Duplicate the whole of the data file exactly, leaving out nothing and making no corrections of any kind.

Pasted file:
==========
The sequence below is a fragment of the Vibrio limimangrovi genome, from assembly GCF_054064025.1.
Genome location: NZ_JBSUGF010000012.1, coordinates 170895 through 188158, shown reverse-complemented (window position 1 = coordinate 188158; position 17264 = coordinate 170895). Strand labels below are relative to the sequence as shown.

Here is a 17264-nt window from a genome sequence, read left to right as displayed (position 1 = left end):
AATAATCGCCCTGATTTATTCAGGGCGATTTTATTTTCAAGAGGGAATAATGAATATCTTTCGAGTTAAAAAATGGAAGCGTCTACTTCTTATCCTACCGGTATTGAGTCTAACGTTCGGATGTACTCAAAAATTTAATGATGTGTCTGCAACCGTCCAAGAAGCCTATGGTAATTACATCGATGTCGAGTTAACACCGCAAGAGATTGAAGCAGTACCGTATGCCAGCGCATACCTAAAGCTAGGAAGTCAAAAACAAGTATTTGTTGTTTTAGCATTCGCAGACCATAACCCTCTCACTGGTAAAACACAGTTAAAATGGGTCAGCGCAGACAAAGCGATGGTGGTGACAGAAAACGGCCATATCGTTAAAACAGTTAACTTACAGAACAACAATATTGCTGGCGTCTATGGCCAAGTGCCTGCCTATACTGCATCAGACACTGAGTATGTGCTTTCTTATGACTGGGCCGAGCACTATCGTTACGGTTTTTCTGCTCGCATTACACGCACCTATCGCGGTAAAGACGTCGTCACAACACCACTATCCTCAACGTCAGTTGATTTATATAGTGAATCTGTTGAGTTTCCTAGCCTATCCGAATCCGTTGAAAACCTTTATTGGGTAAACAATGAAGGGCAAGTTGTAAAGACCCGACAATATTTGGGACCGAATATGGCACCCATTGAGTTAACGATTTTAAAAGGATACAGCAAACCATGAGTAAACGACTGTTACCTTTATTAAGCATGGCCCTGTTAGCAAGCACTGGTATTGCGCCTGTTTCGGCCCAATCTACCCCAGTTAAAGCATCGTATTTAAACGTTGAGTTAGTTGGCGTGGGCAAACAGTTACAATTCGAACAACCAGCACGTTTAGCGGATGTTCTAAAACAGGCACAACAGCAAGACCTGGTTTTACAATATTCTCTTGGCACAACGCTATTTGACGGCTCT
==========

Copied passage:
The sequence below is a fragment of the Vibrio limimangrovi genome, from assembly GCF_054064025.1.
Genome location: NZ_JBSUGF010000012.1, coordinates 170895 through 188158, shown reverse-complemented (window position 1 = coordinate 188158; position 17264 = coordinate 170895). Strand labels below are relative to the sequence as shown.

Here is a 17264-nt window from a genome sequence, read left to right as displayed (position 1 = left end):
AATAATCGCCCTGATTTATTCAGGGCGATTTTATTTTCAAGAGGGAATAATGAATATCTTTCGAGTTAAAAAATGGAAGCGTCTACTTCTTATCCTACCGGTATTGAGTCTAACGTTCGGATGTACTCAAAAATTTAATGATGTGTCTGCAACCGTCCAAGAAGCCTATGGTAATTACATCGATGTCGAGTTAACACCGCAAGAGATTGAAGCAGTACCGTATGCCAGCGCATACCTAAAGCTAGGAAGTCAAAAACAAGTATTTGTTGTTTTAGCATTCGCAGACCATAACCCTCTCACTGGTAAAACACAGTTAAAATGGGTCAGCGCAGACAAAGCGATGGTGGTGACAGAAAACGGCCATATCGTTAAAACAGTTAACTTACAGAACAACAATATTGCTGGCGTCTATGGCCAAGTGCCTGCCTATACTGCATCAGACACTGAGTATGTGCTTTCTTATGACTGGGCCGAGCACTATCGTTACGGTTTTTCTGCTCGCATTACACGCACCTATCGCGGTAAAGACGTCGTCACAACACCACTATCCTCAACGTCAGTTGATTTATATAGTGAATCTGTTGAGTTTCCTAGCCTATCCGAATCCGTTGAAAACCTTTATTGGGTAAACAATGAAGGGCAAGTTGTAAAGACCCGACAATATTTGGGACCGAATATGGCACCCATTGAGTTAACGATTTTAAAAGGATACAGCAAACCATGAGTAAACGACTGTTACCTTTATTAAGCATGGCCCTGTTAGCAAGCACTGGTATTGCGCCTGTTTCGGCCCAATCTACCCCAGTTAAAGCATCGTATTTAAACGTTGAGTTAGTTGGCGTGGGCAAACAGTTACAATTCGAACAACCAGCACGTTTAGCGGATGTTCTAAAACAGGCACAACAGCAAGACCTGGTTTTACAATATTCTCTTGGCACAACGCTATTTGACGGCTCT